COPENHAGEN (Reuters) – Denmark, a nation known for its love of cycling, will host the first leg of the Tour de France this week and nearly a million spectators are expected to watch the riders as they traverse the Nordic country’s harsh winds and flat countryside.
Speaking to reporters in Copenhagen on Monday, Tour de France director Christian Prudhomme praised Denmark as the “home of cycling”.
“You are an example in Denmark, and that’s one of the reasons we are here,” he said.
In what will be the northernmost start in the history of the race, the first three stages of the world’s largest cycling race will span the country from east to west, with the first leg, or Grand Depart, being a 13km time trial through the streets of the capital.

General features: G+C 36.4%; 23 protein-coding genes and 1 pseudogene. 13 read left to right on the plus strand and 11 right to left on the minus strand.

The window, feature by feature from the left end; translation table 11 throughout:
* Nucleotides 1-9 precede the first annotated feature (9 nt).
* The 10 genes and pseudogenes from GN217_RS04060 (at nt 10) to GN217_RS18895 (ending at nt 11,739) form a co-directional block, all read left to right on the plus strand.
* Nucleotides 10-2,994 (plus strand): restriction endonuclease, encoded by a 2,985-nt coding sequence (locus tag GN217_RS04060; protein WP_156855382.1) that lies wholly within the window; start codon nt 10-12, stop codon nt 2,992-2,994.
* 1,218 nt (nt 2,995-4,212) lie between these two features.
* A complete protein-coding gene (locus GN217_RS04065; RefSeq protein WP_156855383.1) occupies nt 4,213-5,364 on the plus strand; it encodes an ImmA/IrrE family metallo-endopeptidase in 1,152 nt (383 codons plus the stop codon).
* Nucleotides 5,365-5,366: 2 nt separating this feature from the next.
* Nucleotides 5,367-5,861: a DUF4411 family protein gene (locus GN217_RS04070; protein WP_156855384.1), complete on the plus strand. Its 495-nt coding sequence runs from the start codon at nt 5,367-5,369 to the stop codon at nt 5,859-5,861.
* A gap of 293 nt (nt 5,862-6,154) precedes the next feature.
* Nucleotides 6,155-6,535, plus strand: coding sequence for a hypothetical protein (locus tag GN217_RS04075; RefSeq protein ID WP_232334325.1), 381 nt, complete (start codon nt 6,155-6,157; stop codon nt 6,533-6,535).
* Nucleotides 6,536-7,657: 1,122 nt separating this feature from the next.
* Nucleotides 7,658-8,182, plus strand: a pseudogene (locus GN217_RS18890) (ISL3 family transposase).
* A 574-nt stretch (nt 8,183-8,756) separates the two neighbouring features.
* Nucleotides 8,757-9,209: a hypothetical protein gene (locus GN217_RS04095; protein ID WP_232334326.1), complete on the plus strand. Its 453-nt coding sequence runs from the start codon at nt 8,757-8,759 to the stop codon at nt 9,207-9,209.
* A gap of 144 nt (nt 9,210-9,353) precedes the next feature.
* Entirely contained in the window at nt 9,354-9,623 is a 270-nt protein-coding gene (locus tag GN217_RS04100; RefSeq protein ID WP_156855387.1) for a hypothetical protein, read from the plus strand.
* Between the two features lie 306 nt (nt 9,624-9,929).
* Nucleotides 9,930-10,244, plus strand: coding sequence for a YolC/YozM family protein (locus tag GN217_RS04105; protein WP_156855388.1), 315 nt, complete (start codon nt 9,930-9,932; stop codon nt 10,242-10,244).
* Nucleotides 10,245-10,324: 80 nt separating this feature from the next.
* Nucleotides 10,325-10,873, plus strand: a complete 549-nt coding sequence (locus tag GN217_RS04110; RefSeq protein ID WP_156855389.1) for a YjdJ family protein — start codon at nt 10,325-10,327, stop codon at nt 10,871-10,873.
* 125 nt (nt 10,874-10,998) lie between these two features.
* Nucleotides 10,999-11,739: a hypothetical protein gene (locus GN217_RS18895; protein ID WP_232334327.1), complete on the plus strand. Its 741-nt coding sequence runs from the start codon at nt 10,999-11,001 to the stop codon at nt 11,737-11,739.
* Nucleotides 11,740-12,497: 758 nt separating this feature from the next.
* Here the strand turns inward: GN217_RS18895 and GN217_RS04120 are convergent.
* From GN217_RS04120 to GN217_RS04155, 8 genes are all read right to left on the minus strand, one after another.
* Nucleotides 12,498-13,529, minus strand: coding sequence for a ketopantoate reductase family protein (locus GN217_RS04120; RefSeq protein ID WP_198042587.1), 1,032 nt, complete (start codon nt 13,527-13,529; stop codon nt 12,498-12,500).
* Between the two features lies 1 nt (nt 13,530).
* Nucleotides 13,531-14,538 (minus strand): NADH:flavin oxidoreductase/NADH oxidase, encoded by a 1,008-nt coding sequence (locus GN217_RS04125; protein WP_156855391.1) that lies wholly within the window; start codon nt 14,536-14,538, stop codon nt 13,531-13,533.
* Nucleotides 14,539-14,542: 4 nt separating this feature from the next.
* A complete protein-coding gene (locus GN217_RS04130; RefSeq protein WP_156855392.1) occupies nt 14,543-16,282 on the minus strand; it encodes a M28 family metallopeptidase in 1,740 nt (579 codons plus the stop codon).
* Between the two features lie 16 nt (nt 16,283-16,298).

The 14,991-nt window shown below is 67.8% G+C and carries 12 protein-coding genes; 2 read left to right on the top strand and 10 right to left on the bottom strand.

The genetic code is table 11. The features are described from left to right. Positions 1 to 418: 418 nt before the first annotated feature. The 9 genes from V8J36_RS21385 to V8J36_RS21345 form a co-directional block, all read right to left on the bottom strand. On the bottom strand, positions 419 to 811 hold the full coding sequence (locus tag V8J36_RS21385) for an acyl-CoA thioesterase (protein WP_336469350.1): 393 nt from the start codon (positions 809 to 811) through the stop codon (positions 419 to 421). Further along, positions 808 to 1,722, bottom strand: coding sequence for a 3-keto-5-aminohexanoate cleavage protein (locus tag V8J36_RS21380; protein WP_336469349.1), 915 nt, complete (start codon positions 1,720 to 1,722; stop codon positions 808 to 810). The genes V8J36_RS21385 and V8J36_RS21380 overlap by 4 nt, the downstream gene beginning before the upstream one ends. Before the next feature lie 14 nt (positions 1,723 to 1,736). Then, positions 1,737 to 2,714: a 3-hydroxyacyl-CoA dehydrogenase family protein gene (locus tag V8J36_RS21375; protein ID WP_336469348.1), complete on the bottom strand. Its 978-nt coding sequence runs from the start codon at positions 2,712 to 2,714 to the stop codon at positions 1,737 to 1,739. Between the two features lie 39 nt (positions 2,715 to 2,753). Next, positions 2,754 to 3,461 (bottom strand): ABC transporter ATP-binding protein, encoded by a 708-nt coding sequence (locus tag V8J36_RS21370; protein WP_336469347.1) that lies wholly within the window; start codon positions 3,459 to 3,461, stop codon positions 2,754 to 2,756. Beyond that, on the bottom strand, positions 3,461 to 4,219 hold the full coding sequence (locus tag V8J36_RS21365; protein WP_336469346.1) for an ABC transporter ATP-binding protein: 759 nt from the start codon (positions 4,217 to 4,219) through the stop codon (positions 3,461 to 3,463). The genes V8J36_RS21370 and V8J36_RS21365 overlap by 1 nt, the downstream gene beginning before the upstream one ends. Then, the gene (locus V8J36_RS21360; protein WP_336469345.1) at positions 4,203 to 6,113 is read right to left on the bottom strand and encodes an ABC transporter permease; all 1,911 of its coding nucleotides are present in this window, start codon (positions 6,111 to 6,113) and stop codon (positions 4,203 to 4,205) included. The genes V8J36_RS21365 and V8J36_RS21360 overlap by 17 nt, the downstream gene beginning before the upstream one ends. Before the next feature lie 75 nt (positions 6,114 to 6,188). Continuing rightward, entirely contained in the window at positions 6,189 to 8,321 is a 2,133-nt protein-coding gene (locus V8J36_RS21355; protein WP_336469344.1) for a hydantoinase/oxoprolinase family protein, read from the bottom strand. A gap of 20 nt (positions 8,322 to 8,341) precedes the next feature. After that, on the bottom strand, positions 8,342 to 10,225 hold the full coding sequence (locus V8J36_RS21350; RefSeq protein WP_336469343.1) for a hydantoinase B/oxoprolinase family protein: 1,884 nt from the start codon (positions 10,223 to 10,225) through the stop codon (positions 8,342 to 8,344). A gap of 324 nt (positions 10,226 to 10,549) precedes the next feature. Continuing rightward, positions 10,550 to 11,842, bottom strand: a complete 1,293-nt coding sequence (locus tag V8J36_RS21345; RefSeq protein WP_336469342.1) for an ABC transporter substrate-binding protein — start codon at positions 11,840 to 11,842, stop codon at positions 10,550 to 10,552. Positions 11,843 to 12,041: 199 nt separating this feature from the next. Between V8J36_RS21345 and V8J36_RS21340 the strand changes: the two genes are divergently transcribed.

A hot spot for spectators will be at Dronning Louises Bro, a bridge connecting downtown Copenhagen with the hip Norrebro neighbourhood. Around 40,000 cyclists cross the bridge every day, making it the world’s busiest bicycle track.
Decades of investments in bicycle infrastructure have transformed Copenhagen into one of the world’s most bike-friendly cities. According to the transport ministry, every time a Dane rides one kilometre on a bike, the state saves eight crowns ($1.14) on public health costs.
“It doesn’t matter whether it’s the crown prince, the hot-dog vendor or the CEO – they all take the bike to work. We are suddenly equal when we are on the bike,” former professional rider and cycling commentator Rolf Sorensen told Reuters.
“Many Danes think of themselves as cyclists, as someone who has had the bicycle as part of their lives from early childhood,” Danish Cyclists’ Federation director, Jane Kofod, said.
The peloton may experience heavy winds on the second and third stages when they cross the 18km (11 miles) Great Belt Bridge and the relatively flat countryside of Denmark, where the highest point is just 171 metres above sea level.
($1 = 7.0135 Danish crowns)
(Reporting by Nikolaj Skydsgaard; Editing by Hugh Lawson)